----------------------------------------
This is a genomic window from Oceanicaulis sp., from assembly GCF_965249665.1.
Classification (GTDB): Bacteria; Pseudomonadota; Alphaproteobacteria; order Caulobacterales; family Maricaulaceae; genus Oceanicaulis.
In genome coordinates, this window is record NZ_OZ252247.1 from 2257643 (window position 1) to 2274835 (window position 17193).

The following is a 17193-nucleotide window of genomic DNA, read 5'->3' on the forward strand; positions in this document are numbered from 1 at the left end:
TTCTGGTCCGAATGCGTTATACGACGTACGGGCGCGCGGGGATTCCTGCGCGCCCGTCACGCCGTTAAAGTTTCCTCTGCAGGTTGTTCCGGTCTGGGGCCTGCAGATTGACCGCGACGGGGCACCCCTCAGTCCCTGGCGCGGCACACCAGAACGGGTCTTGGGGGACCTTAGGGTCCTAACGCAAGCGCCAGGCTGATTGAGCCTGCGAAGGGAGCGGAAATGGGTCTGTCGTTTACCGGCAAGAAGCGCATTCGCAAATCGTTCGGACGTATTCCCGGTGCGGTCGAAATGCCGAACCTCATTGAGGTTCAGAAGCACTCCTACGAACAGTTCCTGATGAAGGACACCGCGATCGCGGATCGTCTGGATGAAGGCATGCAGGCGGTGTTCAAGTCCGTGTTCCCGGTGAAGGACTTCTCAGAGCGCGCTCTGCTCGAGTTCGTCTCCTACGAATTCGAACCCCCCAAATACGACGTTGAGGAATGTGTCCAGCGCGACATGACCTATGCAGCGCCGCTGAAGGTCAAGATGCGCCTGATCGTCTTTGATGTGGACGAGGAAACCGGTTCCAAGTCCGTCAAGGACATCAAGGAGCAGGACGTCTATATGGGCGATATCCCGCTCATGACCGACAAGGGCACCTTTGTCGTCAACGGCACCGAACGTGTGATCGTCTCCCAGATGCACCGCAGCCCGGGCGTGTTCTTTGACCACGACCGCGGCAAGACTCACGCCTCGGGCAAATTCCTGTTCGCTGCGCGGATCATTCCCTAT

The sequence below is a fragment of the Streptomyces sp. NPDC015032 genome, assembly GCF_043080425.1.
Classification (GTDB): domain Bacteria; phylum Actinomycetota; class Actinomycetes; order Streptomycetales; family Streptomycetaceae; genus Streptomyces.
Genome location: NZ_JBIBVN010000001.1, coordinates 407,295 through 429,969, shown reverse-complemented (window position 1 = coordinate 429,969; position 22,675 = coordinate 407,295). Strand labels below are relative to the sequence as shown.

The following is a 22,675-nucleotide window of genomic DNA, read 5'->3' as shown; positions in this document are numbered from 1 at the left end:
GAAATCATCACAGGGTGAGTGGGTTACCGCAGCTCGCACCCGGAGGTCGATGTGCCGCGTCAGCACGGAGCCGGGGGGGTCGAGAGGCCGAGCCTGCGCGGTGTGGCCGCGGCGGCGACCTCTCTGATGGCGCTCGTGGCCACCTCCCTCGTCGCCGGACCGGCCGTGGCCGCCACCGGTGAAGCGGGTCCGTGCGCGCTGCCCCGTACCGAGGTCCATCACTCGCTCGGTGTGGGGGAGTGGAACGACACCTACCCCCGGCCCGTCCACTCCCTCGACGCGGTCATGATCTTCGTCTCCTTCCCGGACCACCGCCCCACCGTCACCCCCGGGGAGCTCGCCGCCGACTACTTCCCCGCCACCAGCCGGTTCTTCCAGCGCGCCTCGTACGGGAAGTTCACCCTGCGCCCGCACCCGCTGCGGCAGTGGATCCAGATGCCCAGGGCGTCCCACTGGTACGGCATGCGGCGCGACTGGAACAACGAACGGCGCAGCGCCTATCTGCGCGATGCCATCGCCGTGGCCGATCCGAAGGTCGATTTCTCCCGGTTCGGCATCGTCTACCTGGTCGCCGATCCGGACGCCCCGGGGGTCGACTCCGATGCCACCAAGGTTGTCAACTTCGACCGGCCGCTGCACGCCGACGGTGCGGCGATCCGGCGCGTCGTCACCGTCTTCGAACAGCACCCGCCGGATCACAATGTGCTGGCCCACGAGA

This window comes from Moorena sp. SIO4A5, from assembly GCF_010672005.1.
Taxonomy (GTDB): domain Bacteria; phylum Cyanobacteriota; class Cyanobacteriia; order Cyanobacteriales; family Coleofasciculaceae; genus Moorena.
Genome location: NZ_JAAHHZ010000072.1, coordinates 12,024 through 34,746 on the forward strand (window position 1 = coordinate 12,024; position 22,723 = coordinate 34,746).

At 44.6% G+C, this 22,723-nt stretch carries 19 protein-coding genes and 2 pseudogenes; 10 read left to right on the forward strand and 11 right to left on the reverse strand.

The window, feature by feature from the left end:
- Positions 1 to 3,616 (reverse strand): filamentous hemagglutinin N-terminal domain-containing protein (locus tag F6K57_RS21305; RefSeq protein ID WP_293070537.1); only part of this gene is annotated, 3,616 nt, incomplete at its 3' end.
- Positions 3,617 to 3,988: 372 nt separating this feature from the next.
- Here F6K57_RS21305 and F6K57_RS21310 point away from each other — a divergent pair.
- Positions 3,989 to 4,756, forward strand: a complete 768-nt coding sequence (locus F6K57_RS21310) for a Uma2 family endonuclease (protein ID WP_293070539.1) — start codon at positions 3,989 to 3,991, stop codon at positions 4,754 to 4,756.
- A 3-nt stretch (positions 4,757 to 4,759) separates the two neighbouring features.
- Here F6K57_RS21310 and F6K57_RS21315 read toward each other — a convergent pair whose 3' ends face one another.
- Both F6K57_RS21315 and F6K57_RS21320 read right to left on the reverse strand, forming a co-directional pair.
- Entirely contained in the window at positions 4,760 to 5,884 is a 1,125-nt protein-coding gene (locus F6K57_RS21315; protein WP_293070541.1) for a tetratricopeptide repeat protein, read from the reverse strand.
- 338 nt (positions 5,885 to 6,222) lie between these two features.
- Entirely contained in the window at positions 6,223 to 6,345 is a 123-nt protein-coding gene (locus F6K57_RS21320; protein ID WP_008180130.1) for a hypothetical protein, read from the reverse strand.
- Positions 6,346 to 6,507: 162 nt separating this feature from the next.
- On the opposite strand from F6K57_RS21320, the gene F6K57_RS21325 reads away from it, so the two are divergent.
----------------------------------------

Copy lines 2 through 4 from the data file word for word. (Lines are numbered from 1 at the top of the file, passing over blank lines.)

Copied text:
Classification (GTDB): Bacteria; Pseudomonadota; Alphaproteobacteria; order Caulobacterales; family Maricaulaceae; genus Oceanicaulis.
In genome coordinates, this window is record NZ_OZ252247.1 from 2257643 (window position 1) to 2274835 (window position 17193).

The following is a 17193-nucleotide window of genomic DNA, read 5'->3' on the forward strand; positions in this document are numbered from 1 at the left end: